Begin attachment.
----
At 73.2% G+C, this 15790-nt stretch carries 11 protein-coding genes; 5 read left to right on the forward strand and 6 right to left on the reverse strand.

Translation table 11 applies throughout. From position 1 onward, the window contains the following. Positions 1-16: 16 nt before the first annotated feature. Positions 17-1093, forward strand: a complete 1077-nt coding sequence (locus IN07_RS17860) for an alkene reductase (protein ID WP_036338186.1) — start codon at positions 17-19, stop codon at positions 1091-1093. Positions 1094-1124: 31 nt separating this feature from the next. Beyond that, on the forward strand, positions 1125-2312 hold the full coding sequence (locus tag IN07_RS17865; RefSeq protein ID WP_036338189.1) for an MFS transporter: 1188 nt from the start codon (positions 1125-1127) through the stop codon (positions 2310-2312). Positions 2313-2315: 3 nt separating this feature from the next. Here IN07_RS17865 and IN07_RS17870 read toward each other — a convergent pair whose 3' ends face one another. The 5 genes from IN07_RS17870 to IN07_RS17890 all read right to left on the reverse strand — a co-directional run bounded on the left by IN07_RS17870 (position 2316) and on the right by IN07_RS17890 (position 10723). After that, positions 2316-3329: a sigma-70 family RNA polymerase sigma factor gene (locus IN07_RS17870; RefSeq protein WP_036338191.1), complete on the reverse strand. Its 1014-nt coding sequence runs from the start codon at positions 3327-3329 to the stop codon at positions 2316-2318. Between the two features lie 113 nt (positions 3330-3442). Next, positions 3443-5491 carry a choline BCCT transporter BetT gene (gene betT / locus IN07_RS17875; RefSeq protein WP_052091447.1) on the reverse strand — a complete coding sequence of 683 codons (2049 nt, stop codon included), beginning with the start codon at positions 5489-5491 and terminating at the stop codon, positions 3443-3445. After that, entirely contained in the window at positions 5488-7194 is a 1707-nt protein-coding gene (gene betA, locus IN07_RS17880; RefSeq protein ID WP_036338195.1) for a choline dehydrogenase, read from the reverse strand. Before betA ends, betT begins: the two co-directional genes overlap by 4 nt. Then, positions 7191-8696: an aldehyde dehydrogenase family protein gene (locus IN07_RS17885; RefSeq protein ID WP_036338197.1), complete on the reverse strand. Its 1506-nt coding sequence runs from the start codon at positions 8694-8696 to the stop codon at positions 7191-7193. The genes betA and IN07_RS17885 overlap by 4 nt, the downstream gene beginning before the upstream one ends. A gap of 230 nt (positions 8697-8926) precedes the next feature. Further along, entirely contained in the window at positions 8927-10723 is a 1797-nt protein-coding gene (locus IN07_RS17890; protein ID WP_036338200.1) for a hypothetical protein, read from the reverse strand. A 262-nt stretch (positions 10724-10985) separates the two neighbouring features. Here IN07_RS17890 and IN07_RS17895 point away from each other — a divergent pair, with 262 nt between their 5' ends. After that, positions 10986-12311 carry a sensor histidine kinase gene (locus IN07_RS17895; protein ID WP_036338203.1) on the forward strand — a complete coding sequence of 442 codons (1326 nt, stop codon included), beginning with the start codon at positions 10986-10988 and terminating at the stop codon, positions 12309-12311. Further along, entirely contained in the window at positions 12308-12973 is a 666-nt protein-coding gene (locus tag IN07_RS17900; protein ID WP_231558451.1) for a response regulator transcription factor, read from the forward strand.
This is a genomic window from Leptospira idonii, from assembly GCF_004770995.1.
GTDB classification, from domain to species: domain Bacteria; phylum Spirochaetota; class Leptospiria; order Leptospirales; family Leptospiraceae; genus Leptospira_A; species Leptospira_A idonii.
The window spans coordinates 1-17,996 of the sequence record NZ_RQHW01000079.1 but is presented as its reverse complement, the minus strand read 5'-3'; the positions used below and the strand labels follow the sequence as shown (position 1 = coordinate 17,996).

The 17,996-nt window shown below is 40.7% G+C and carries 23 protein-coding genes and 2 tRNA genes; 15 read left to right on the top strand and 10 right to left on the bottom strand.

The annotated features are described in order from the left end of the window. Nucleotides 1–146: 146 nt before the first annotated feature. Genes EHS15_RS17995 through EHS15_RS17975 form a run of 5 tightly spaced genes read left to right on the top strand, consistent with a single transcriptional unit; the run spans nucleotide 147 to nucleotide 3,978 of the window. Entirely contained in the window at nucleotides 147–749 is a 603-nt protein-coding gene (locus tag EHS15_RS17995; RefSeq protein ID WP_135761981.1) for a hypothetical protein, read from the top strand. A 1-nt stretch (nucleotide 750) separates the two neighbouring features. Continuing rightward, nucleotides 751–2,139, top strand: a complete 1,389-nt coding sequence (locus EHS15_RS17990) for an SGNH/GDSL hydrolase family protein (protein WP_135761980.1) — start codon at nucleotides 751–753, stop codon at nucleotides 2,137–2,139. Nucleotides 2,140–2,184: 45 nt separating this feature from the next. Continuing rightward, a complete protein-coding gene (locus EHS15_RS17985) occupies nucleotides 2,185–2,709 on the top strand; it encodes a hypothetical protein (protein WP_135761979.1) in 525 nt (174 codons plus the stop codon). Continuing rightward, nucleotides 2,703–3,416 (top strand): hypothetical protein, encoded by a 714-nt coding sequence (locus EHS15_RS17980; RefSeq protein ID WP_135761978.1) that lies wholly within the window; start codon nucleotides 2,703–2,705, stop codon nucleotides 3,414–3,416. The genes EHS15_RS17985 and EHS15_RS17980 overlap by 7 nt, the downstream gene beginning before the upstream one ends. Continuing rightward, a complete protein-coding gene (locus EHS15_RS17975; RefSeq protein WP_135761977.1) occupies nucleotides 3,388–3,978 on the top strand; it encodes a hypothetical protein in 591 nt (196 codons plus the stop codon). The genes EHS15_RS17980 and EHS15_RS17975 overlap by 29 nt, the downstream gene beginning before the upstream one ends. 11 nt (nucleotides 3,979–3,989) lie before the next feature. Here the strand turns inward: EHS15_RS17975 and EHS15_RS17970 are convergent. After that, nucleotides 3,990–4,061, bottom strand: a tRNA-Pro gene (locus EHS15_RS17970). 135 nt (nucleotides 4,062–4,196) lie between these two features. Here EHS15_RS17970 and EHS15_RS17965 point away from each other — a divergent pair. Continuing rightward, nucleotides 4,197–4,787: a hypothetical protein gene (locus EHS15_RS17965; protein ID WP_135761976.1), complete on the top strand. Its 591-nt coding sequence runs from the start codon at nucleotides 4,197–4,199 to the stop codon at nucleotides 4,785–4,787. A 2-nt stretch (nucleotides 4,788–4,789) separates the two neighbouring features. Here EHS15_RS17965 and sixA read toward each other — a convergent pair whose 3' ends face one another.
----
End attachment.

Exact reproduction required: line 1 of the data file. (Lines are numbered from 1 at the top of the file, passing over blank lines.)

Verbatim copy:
At 73.2% G+C, this 15790-nt stretch carries 11 protein-coding genes; 5 read left to right on the forward strand and 6 right to left on the reverse strand.